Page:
A documentary on the Austrian-Jewish architectural engineer who became a Nazi hunter after surviving the Holocaust.A documentary on the Austrian-Jewish architectural engineer who became a Nazi hunter after surviving the Holocaust.A documentary on the Austrian-Jewish architectural engineer who became a Nazi hunter after surviving the Holocaust.
This is the unwieldy title of a truly fascinating documentary which might just as well (in fact much more aptly) have been called "Simon Wiesenthal -- Tracer of Lost Nazis" -- or just plain "Nazi Hunter". Wiesenthal died in Vienna in 2004 at age 90 plus, a lifetime during which he survived the Holocaust, then spent the rest of his life relentlessly tracking down escaped Nazi war criminals in order to bring them to so-called 'justice'. His most famous catch was Adolph Eichmann, whom he traced all the way to Argentina, then had him kidnapped by the Mossad and brought back to Israel to stand trial for his part in implementing the German "Final Solution" -- the mass murder of the European Jews. The film traces Wiesenthal's entire life from the Ukraine to the camps to post-war Vienna, and what emerges -- oddly -- is not the picture of a vengeful Jewish James Bond -- but quite the contrary -- a mild mannered middle-aged man with a mission in life which he quietly pursued in order to "set things right" ~~ as much as ever they could be set. In later years in Vienna, where he had chosen to settle with his wife after the war, he was often grossly lambasted by the shamelessly Neo-Nazi Austrian media, to the point where his wife urged him to leave. But Wiesenthal decided it was here, in the eye of the revisionist denial storm, that he had to stick to his guns even though he was very much a Persona non Grata. (In the film he speaks in German most of the time). But the film ends on an upbeat note when he is greatly honored at a Vienna synagogue in this horribly hypocritical anti-Semitic city on his ninetieth birthday. Well, Simon finally had the last laugh, but this film is no laughing matter -- simply a blow-by-blow account of one of the strangest lives of the XXth century. Not to be missed. Narrated by actress Nicole Kidman. Viewed at 2007 Seattle film festival.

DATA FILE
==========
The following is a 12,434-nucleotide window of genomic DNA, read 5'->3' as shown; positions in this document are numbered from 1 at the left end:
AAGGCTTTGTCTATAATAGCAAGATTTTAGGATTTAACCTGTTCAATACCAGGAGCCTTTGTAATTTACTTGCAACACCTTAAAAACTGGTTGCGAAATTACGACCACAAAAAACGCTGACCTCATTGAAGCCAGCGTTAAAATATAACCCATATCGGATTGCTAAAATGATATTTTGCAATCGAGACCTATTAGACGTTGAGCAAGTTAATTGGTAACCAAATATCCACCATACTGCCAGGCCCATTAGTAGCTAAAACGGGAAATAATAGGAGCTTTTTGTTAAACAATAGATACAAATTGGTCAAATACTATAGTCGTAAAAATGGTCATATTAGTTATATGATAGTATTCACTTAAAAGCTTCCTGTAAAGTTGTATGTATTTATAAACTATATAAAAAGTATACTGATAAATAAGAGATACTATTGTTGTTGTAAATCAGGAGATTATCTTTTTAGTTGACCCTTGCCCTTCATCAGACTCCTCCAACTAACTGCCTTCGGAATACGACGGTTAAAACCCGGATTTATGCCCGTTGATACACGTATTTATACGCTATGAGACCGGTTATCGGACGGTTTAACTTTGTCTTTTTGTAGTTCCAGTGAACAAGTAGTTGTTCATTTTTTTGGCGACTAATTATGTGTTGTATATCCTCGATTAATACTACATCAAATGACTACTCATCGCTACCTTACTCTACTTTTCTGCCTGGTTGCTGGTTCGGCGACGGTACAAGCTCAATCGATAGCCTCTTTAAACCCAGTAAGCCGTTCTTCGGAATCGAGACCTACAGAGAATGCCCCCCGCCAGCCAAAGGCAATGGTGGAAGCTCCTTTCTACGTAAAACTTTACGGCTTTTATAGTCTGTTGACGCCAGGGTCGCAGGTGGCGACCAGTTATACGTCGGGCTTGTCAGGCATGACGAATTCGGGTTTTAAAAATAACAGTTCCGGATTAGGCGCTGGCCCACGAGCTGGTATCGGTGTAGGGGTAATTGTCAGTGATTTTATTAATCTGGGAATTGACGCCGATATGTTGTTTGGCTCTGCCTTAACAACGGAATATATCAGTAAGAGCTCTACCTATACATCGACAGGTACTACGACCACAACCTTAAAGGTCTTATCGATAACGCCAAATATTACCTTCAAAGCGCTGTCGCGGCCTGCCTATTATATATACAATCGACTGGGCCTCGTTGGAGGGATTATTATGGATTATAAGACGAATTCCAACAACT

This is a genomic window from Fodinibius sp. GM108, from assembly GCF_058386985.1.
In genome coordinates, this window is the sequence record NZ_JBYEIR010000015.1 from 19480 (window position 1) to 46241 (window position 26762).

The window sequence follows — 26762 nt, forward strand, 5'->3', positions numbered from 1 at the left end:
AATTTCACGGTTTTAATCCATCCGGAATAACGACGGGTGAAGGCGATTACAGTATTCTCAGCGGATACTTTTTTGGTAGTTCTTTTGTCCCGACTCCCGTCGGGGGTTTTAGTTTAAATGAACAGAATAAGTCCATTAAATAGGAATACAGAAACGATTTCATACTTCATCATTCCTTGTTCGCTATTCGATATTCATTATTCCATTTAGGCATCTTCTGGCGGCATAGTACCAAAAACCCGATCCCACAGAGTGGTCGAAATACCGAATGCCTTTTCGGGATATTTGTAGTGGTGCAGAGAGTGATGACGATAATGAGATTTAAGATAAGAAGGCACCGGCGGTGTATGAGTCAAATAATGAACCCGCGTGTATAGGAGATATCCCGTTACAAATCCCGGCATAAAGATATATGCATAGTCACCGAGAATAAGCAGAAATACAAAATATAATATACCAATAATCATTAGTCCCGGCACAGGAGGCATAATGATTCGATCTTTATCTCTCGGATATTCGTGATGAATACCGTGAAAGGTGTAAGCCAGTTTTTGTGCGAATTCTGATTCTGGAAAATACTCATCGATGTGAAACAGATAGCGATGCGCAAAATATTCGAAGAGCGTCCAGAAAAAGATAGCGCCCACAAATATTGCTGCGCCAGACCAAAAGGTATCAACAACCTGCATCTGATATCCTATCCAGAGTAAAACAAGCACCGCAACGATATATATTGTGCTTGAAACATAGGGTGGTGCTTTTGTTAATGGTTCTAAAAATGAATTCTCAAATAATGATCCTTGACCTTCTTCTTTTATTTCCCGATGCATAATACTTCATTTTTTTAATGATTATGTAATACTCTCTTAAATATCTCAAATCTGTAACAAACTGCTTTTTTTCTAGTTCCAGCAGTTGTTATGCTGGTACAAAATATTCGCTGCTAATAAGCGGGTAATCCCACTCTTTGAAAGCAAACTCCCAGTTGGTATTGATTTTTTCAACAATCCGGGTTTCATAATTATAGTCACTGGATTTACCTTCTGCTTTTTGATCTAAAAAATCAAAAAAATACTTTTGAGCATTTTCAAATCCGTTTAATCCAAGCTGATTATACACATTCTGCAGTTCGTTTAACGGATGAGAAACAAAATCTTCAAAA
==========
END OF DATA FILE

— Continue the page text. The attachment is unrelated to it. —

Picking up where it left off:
- Jun 27, 2015